Page 471 - The-History-of-the-Lancashire-Fusiliers-1914-1918-Volume-I

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little to help the operations; for there was a heavy ground mist.
Fortunately, the country was open in the early stages, though later
on orchards enclosed by thick hedges, several isolated farms and the
straggling village of Futoy had to be negotiated; the whole had been
carefully prepared for defence with machine guns placed in the most
unlikely positions under trees, in the middle of fields enfilading
hedgerows, and in houses. The 10th Battalion met little opposition
till it approached a copse west of the Louvignies-Englefontaine
road. Under the skilful direction of Captain F. W. Brittnell, Lewis–
gun and rifle fire was brought to bear on the garrison, and his two
leading platoons rushed in and cleared the position. He then
similarly dealt with a machine gun on the other side of the copse.
Two officers, thirty-one other Germans and several machine guns
were captured at this stage. At 6.5 a.m. the leading troops crossed
the Louvignies-Englefontaine road and pushed on past
Farm, half a mile south of Louvignies. But heavy machine-gun fire
from the farm buildings held up the left support company. Lewis
guns were promptly brought into action and a platoon detailed to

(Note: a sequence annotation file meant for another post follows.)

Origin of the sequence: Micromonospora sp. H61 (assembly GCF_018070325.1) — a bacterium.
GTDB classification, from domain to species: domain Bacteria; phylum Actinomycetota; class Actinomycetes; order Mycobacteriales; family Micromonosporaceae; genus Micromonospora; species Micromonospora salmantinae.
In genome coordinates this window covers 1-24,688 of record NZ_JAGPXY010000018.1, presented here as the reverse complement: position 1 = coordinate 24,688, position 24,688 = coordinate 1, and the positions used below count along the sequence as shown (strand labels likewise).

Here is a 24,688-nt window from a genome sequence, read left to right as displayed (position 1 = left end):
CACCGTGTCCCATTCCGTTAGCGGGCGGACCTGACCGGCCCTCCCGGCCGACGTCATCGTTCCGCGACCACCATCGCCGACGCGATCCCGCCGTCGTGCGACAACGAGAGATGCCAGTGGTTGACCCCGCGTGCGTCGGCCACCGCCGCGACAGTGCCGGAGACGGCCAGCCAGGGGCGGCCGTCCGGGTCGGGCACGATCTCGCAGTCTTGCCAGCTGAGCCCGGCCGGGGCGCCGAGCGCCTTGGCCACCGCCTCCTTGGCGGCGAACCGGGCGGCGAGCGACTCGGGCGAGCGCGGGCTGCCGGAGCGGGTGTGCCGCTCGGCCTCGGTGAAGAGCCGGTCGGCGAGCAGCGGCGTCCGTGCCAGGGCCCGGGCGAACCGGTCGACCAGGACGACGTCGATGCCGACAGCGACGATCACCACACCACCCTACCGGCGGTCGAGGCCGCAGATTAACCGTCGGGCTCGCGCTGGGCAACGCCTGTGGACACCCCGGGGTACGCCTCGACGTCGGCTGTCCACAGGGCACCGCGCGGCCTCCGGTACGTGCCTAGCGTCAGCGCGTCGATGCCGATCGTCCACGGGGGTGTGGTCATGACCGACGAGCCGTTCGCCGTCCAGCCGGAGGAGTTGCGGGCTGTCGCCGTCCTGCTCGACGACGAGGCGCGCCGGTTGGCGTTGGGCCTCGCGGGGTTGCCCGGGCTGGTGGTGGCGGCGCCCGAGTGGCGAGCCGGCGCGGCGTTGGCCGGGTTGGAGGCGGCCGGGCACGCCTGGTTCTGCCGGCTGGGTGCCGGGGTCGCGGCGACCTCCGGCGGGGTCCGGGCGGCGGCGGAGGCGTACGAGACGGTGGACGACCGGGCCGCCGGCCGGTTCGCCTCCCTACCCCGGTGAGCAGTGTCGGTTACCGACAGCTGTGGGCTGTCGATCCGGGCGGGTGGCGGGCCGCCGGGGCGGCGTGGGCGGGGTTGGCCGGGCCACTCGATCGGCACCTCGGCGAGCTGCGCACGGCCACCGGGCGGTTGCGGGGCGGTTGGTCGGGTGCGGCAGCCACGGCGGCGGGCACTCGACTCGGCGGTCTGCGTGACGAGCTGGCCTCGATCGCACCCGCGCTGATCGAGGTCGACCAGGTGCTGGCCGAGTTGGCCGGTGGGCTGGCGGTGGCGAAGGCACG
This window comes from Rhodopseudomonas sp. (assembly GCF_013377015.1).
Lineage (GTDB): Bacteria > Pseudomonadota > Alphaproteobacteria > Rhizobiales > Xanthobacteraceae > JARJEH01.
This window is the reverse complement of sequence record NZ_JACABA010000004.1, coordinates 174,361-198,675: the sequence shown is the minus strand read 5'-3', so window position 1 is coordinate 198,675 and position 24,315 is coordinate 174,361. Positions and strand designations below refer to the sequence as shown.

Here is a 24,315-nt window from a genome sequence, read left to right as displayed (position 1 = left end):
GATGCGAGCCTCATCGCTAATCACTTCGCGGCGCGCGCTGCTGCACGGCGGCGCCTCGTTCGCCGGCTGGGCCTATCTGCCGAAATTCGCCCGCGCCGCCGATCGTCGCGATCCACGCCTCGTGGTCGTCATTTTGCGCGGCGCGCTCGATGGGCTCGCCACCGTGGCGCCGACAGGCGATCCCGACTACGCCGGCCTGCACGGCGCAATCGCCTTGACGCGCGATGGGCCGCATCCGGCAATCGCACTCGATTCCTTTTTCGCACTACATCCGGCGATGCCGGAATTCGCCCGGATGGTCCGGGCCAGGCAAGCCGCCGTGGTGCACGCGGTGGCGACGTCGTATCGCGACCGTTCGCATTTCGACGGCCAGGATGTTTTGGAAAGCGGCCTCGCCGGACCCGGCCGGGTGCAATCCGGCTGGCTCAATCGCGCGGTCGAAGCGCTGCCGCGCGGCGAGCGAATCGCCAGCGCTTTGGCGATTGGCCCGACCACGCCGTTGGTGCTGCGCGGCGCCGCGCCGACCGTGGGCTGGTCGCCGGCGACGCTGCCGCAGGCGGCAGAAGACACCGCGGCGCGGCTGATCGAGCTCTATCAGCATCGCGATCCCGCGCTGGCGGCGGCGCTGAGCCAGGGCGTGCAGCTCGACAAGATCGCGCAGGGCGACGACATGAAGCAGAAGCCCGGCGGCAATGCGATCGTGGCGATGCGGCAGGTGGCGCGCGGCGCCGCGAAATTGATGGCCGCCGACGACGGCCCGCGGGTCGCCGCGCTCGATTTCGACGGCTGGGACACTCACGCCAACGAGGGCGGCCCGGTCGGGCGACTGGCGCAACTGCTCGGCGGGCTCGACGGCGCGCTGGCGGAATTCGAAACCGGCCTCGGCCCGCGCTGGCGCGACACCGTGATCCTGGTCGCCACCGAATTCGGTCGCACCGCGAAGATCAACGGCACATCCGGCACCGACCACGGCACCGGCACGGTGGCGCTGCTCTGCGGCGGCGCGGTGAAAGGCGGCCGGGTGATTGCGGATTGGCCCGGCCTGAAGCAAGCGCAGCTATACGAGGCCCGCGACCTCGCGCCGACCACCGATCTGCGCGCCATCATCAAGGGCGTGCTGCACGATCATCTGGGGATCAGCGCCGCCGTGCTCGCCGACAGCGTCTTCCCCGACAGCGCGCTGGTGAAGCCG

rush the farm while the rest of the company moved to the far side of
it, where they arrived in time to capture several of the enemy as they
emerged from an outhouse. The platoon "mopped up" the main
buildings and rejoined its company.
More rapid advance then became possible. Opposition from the
western edge of Futoy was overcome by the leading companies,
Brittnell again doing excellent work; and the clearing of the
village was left to the support companies, a task completed by
7.50 a.m. German artillery fire was by now increasing in intensity:
the rides and tracks of the forest, into which the advance had
now penetrated, were severely searched. The increasing closeness
of the country made it necessary to bring up three platoons of the
left support company to keep touch in the centre of the battalion.
Nevertheless the
objective was reached by 8 a.m. The work of
consolidation was much interrupted by heavy shelling from the
north and by desultory machine-gun fire from the direction of Pont
Vache, on the road running along the north-western face of the
forest. Soon after, however, another brigade passed through and the
battalion was left in reserve, moving into billets at Futoy that
The decorations awarded for this operation were :-
Military Cross
Captain F : W. Bri ttnell.
Military Medal
Company Serjeant-Maj or H . C.
Smith .
Serj eant
A. Gerrard .
Serjeant M. Shuttleworth.
Serjeant A. E . Smith.
Corpora l H. Eccles.
T. Webster.
Lance-Corporal M. T. Easterly.
P r ivate T . H. Edwards.
Private F . Howarth.
Private T .
Vindin .